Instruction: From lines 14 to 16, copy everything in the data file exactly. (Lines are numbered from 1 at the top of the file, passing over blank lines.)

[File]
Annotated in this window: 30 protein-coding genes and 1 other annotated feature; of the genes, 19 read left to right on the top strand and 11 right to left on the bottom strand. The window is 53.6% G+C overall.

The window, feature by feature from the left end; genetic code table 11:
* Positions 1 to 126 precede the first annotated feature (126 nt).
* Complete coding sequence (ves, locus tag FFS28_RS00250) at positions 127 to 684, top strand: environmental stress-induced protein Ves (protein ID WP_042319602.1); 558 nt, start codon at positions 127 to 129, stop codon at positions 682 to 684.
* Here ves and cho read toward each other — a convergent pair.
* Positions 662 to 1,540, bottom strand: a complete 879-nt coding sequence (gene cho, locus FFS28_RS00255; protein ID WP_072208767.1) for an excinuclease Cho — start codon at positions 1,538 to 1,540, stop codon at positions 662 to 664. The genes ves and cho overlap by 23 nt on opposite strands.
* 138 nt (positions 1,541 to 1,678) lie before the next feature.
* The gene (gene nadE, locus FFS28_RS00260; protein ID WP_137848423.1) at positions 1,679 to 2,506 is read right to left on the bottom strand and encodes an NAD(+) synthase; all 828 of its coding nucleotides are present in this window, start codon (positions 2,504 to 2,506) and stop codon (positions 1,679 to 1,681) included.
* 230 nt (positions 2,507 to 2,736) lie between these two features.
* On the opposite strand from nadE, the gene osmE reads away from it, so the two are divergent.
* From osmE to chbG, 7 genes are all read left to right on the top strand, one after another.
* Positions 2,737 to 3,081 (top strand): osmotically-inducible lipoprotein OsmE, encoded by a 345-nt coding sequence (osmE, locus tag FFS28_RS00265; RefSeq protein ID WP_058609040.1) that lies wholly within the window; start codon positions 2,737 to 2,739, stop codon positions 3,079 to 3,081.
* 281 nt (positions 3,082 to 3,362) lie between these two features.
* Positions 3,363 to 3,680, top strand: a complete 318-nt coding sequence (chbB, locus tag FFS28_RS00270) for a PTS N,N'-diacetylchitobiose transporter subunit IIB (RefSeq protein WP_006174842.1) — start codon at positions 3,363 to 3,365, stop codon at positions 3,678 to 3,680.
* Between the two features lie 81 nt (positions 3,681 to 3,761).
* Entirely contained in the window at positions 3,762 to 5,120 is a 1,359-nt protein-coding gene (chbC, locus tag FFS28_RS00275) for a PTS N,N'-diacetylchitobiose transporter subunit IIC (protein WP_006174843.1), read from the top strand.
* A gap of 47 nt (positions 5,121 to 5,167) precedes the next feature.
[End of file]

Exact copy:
* Positions 3,363 to 3,680, top strand: a complete 318-nt coding sequence (chbB, locus tag FFS28_RS00270) for a PTS N,N'-diacetylchitobiose transporter subunit IIB (RefSeq protein WP_006174842.1) — start codon at positions 3,363 to 3,365, stop codon at positions 3,678 to 3,680.
* Between the two features lie 81 nt (positions 3,681 to 3,761).
* Entirely contained in the window at positions 3,762 to 5,120 is a 1,359-nt protein-coding gene (chbC, locus tag FFS28_RS00275) for a PTS N,N'-diacetylchitobiose transporter subunit IIC (protein WP_006174843.1), read from the top strand.